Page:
Charlie is our double yellow Amazon parrot.
After breakfast today, we went to Lowe's so I could purchase the necessary materials for the project.
Here is the finished project. It fits onto the original playpen nicely and is very secure. I built steps covered with jute on one side to help give him more exercise, and a place to hang a few toys to chew on. I want to work on adding something to hold wood so he can chew on that instead of my floor or door moldings.
All of this is just fitted together, no glue. The PVC cement is toxic to birds so I certainly didn't want to use it.
I would like to get a few new toys to hang on it including one with leather strips that he loves to gnaw on. I'm hoping that the revamped day perch will help keep him from getting bored.
Charlie has been a unique addition to our family. He traveled up from South Texas in the summer of 2003 with my mother. At that time, he was her bird. She had rescued him from a lonely existence.
We don't know much about Charlie's past, including how old he is. Parrots can live 60 or more years. He came as part of a house purchase when Dr. Mary Lou (Mom's ex-boss) bought an older home to use as her new office. The older lady who lived there had passed away and the bird and a cat came with the house.
During the day, Charlie lived out on the covered back porch in a small cage. At night, he was brought into the kitchen until the next work day began. He did not have much interaction with people and Charlie most certainly did not like Dr. Mary Lou. Bite, bite, bite was all he wanted to do to her.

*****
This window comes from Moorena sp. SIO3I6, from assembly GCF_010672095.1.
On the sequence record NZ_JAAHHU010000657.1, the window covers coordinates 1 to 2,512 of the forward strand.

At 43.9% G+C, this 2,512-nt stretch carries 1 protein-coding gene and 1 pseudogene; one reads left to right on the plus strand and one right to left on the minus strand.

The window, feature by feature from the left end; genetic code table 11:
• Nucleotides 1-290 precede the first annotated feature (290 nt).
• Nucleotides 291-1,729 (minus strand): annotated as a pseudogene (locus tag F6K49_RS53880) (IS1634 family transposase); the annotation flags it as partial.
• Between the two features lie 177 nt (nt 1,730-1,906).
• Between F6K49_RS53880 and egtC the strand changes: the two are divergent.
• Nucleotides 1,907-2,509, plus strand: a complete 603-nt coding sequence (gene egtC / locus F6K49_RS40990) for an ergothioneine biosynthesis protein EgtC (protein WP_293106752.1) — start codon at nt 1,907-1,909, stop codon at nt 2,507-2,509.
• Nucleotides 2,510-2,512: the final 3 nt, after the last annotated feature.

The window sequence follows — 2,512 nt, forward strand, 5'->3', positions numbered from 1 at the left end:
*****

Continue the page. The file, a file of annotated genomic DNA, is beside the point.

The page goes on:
Parrots are very social creatures and need lots of attention. Mom, being the soft-hearted person she is, felt bad for Charlie and started bring him home at night. She bought him a new and larger cage. Before long, Charlie belonged to Mom. She still couldn't handle him but at least he would let her clean the cage without biting.
When it was time for Mom to head north for the summer, Charlie (and Stormy, the cockatiel who was another rescue) traveled with her in the Rialta motorhome to Washington State.
During Mom's stay, there was a death in the family that required Mom to fly to the east coast. When Mom and newly-widowed Aunt Linda returned, the two ladies decided to go traveling in the Rialta for a while. Charlie and Stormy stayed with us.
Neither Karl or I had owned a parrot or cockatiel before so we bought books to learn more about caring for them. One book said that Amazons may not be the best bird for novice owners. Uh oh...what were we getting ourselves into?
But we persevered and educated ourselves about them. We gave Charlie lots of attention but kept our fingers clear of his beak. Around Christmas, I finally got brave enough to touch him. He loved the scratches on his head. Before long, he would sit on my hand. Progress!
Over time, Karl and I grew attached to both birds and asked Mom if we could keep them. She agreed to it.
We purchased an even larger cage for Charlie and Stormy moved into his old cage. We lost Stormy about a year later due to old age (according to the vet). She was the sweetest little bird though and I would own a cockatiel again.
Charlie loves to "talk" and sing. His vocabulary of sounds is quite extensive (at least I think so) and we still hear new things occasionally. He enjoys having his head and neck scratched and a foot massage now and then.
He also understands the command "no bite". He will however, bite strangers, including my mother who was the one that rescued him in the first place. Ungrateful bird. Karl and I are the only ones he will allow to touch him.
Amazon parrots have the temperament of a 2-year-old child. He can have hissy fits and scream to the point you want to serve roast parrot for dinner. We've given it some thought on a few occasions about re-homing him with another family, but Charlie is part of ours. We made the decision to care for him for the rest of his life and that's that. Even if it means having a 2-year-old who will never grow up.
Ahhhh, the joys of owning a parrot.